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With all of the recent sackings and hirings in the Premier League, it’s fun, especially for the oddsmakers, to predict who’ll be on their way out and on their way up next.
There have already been a half-dozen managerial changes (four sackings, two ‘resignations’) in the first three months of the season, the highest-profile one being at Chelsea, where José Mourinho, now the prohibitive favorite to take over the England job, left the hot seat weeks into the season, giving way to Avram Grant. Since, Bolton, Tottenham, Wigan, Birmingham, and Derby have all seen managers go and come. Two moves have taken place in the last few days, as Birmingham just introduced Alex McLeish as their new manager, and Derby let go of Billy Davies (now likely in the running to replace McLeish as Scotland boss) and brought in former Wigan manager Paul Jewell just as quickly.
So, who’s next out the door, after Mourinho, Jol, Lee, Hutchings, Bruce, and Davies? There are three prime candidates right now, but there could soon be more, if this fervent pace keeps up.
Only months after taking the reigns at Newcastle, it looks like Sam Allardyce is a dead man walking as the Magpies have fallen from the top half of the table and are already 15 points behind Arsenal. He just got the dreaded vote of confidence from owner Mike Ashley and chairman Chris Mort, and it might not be soon before his last rites are read, with upcoming matches at Blackburn and a home tie against the league leaders.
Defense, which was a mark of his time at Bolton, has been a weakness recently, as Portsmouth put four and Liverpool three in in the back of the net in embarrassing Newcastle at St. James Park. He’s attempted to do a lot of tinkering with the lineup, and at the moment, it’s not working, after a relatively promising start. If he can mix and match and somehow survive the next two matches, four winnable matches (vs. Birmingham, at Fulham, vs. Derby, and at Wigan) could keep him employed past Christmas. However, if he can’t capitalize on those favorable fixtures, the onset of the new year could see him searching for a new job, as Chelsea, the two Manchester clubs, and Arsenal await after Boxing Day. It could be quite a steep fall for a guy who, not too long ago, could have been a viable candidate for the England job.
Another popular choice currently is Middlesbrough’s Gareth Southgate. He was a fan favorite as a player, but in a ‘what have you done for me lately?’ world, time and patience may be running out for him. Boro haven’t won since September 1st – in numbers, that amounts to a 10-match winless streak, as of a 3-0 drubbing against Aston Villa at the Riverside – and are hanging perilously close to the relegation zone, out of the bottom three due to being one better on goal difference than Sunderland.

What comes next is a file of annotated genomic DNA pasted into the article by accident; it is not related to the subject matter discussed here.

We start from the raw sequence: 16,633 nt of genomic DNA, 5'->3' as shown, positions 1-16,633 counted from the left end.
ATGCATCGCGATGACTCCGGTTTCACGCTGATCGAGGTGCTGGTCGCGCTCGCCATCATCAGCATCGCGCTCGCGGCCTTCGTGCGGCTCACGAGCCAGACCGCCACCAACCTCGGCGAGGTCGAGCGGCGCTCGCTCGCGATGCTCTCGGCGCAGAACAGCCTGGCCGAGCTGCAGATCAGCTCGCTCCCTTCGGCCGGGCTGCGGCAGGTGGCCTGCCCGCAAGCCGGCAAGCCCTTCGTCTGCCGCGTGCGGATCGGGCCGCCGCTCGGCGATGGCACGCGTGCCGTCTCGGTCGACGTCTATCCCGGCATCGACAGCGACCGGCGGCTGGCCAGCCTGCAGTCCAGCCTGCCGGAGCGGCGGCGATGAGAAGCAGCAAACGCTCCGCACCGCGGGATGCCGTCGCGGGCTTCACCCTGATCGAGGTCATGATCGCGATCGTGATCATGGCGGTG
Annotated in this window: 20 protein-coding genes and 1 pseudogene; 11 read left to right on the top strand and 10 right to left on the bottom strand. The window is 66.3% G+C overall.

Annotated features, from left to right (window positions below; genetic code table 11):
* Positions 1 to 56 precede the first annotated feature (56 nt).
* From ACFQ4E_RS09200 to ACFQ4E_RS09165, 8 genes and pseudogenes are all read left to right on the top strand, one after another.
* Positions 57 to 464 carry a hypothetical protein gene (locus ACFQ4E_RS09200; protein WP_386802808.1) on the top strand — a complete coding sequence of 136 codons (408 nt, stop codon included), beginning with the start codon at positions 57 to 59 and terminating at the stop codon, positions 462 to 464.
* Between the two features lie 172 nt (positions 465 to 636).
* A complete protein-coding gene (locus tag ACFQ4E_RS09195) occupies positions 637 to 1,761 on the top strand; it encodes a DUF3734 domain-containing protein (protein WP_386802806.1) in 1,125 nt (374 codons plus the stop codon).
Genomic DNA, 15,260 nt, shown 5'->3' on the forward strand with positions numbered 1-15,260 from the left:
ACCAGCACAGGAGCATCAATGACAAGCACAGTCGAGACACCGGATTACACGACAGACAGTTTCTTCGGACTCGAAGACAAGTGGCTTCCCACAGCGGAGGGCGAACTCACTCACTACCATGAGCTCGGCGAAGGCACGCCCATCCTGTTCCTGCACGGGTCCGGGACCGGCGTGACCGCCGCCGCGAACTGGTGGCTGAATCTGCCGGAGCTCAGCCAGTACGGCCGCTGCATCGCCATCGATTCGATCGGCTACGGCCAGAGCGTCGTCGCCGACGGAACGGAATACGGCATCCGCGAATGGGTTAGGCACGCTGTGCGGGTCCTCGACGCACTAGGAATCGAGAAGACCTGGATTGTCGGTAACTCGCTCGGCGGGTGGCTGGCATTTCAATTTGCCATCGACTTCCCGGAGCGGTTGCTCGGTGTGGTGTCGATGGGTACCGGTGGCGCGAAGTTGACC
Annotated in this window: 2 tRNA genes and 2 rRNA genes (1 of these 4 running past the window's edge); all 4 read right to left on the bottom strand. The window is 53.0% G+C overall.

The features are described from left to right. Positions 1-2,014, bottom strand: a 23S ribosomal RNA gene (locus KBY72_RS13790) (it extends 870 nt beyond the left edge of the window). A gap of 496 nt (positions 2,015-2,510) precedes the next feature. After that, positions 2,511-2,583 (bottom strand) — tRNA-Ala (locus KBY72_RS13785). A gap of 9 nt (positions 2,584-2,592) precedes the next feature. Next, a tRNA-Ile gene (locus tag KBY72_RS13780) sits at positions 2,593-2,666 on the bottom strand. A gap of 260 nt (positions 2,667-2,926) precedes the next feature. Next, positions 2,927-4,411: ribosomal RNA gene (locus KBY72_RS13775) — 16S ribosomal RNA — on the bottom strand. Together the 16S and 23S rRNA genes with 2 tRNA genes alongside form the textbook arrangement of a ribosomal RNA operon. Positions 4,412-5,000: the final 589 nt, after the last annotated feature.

His side has been woeful in front of goal, with only five tallies to their credit in those ten matches, with 22 goals going against them in the same period.
Only two of Boro’s six December matches are at the Riverside, and that doesn’t bode well for Southgate’s future, considering Boro has been at their worst away from the comforts of home. It might be difficult for Steve Gibson to give him the boot, but if things don’t get turned around in a hurry, something will have to be done to keep Boro from dropping into the abyss, which they’re quickly spiraling towards.
Right now, however, while those two might seem the most ‘worthy,’ the most popular choice might be Liverpool’s Rafa Benitez, who might get the boot more because of his recent issues with the club’s owners than for the results. His fate may be decided by Liverpool’s Champions League match with Porto, which will determine whether or not they still harbor hopes of advancing to the round of 16, or if the UEFA Cup (or elimination from Europe) awaits.
Tom Hicks and George Gillett didn’t take too kindly to Benitez’s ‘insubordination,’ a public outburst about their lack of knowledge of the transfer market brought on by his frustration at not being able to sign AC Milan defender Kakha Kaladze in the January transfer window.
Getting rid of him might have not seemed so outrageous had his comments occurred just a month ago, shortly after Liverpool’s low point of the season thus far, a 2-1 loss to Besiktas that dropped them to the bottom of their Champions League group and put them in the must-win position they’re in right now in Europe. But, if Liverpool continues to win, and remain in contention in the Premier League and give themselves a chance to advance in the CL, there won’t be any real reason to sack him, both because he seems to have realized his error and is intent on putting it behind him, because he’s winning, and because the fans won’t take too kindly to the incompetent owners of their Liverpool Reds soccer franchise sacking a successful manager.
Who do you think will be the next man to go? And who do you think will be next in line for their jobs? Could there be a change elsewhere?